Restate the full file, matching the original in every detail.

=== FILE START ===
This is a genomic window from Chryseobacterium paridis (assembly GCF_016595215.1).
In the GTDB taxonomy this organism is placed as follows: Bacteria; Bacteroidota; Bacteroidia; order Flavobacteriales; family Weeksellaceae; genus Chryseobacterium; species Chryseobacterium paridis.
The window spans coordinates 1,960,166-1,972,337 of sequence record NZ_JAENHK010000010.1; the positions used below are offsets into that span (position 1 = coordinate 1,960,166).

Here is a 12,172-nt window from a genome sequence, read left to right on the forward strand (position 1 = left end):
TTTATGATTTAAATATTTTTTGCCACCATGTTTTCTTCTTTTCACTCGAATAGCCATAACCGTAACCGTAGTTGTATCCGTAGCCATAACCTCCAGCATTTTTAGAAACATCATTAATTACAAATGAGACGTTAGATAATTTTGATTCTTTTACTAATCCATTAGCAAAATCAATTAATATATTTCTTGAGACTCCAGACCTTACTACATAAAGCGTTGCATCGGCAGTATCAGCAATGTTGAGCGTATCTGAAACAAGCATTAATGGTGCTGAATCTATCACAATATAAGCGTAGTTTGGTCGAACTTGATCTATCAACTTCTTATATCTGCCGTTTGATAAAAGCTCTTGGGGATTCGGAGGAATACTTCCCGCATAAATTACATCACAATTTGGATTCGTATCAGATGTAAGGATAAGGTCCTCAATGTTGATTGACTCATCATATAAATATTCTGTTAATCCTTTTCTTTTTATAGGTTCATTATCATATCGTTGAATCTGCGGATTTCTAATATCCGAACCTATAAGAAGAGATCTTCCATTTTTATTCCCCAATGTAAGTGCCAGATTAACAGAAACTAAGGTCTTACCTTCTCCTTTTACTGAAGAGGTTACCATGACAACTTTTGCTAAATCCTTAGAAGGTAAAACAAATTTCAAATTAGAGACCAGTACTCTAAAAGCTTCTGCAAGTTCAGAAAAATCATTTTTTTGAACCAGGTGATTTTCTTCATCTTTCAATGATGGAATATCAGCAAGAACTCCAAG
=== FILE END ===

This is a genomic window from Chryseobacterium paridis (assembly GCF_016595215.1).
In the GTDB taxonomy this organism is placed as follows: Bacteria; Bacteroidota; Bacteroidia; order Flavobacteriales; family Weeksellaceae; genus Chryseobacterium; species Chryseobacterium paridis.
The window spans coordinates 1,960,166-1,972,337 of sequence record NZ_JAENHK010000010.1; the positions used below are offsets into that span (position 1 = coordinate 1,960,166).

Here is a 12,172-nt window from a genome sequence, read left to right on the forward strand (position 1 = left end):
TTTATGATTTAAATATTTTTTGCCACCATGTTTTCTTCTTTTCACTCGAATAGCCATAACCGTAACCGTAGTTGTATCCGTAGCCATAACCTCCAGCATTTTTAGAAACATCATTAATTACAAATGAGACGTTAGATAATTTTGATTCTTTTACTAATCCATTAGCAAAATCAATTAATATATTTCTTGAGACTCCAGACCTTACTACATAAAGCGTTGCATCGGCAGTATCAGCAATGTTGAGCGTATCTGAAACAAGCATTAATGGTGCTGAATCTATCACAATATAAGCGTAGTTTGGTCGAACTTGATCTATCAACTTCTTATATCTGCCGTTTGATAAAAGCTCTTGGGGATTCGGAGGAATACTTCCCGCATAAATTACATCACAATTTGGATTCGTATCAGATGTAAGGATAAGGTCCTCAATGTTGATTGACTCATCATATAAATATTCTGTTAATCCTTTTCTTTTTATAGGTTCATTATCATATCGTTGAATCTGCGGATTTCTAATATCCGAACCTATAAGAAGAGATCTTCCATTTTTATTCCCCAATGTAAGTGCCAGATTAACAGAAACTAAGGTCTTACCTTCTCCTTTTACTGAAGAGGTTACCATGACAACTTTTGCTAAATCCTTAGAAGGTAAAACAAATTTCAAATTAGAGACCAGTACTCTAAAAGCTTCTGCAAGTTCAGAAAAATCATTTTTTTGAACCAGGTGATTTTCTTCATCTTTCAATGATGGAATATCAGCAAGAACTCCAAG